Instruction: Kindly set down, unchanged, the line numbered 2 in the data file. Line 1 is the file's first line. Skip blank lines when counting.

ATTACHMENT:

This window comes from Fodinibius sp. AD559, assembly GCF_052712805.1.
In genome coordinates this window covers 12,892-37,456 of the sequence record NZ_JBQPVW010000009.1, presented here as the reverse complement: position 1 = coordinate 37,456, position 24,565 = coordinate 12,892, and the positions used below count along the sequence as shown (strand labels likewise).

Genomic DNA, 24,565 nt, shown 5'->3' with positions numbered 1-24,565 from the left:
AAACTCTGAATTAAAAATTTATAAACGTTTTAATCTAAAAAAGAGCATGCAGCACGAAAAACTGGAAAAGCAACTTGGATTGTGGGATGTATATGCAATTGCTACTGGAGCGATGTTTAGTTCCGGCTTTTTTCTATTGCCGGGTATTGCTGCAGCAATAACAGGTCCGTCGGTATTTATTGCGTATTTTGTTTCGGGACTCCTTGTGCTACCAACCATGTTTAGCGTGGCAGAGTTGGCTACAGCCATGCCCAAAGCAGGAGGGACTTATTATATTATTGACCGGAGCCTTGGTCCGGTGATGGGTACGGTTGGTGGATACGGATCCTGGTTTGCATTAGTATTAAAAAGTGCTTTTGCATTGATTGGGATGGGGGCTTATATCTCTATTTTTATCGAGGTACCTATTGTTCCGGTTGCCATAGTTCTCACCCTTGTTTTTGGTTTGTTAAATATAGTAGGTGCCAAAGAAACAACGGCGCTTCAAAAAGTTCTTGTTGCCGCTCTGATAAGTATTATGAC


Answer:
In genome coordinates this window covers 12,892-37,456 of the sequence record NZ_JBQPVW010000009.1, presented here as the reverse complement: position 1 = coordinate 37,456, position 24,565 = coordinate 12,892, and the positions used below count along the sequence as shown (strand labels likewise).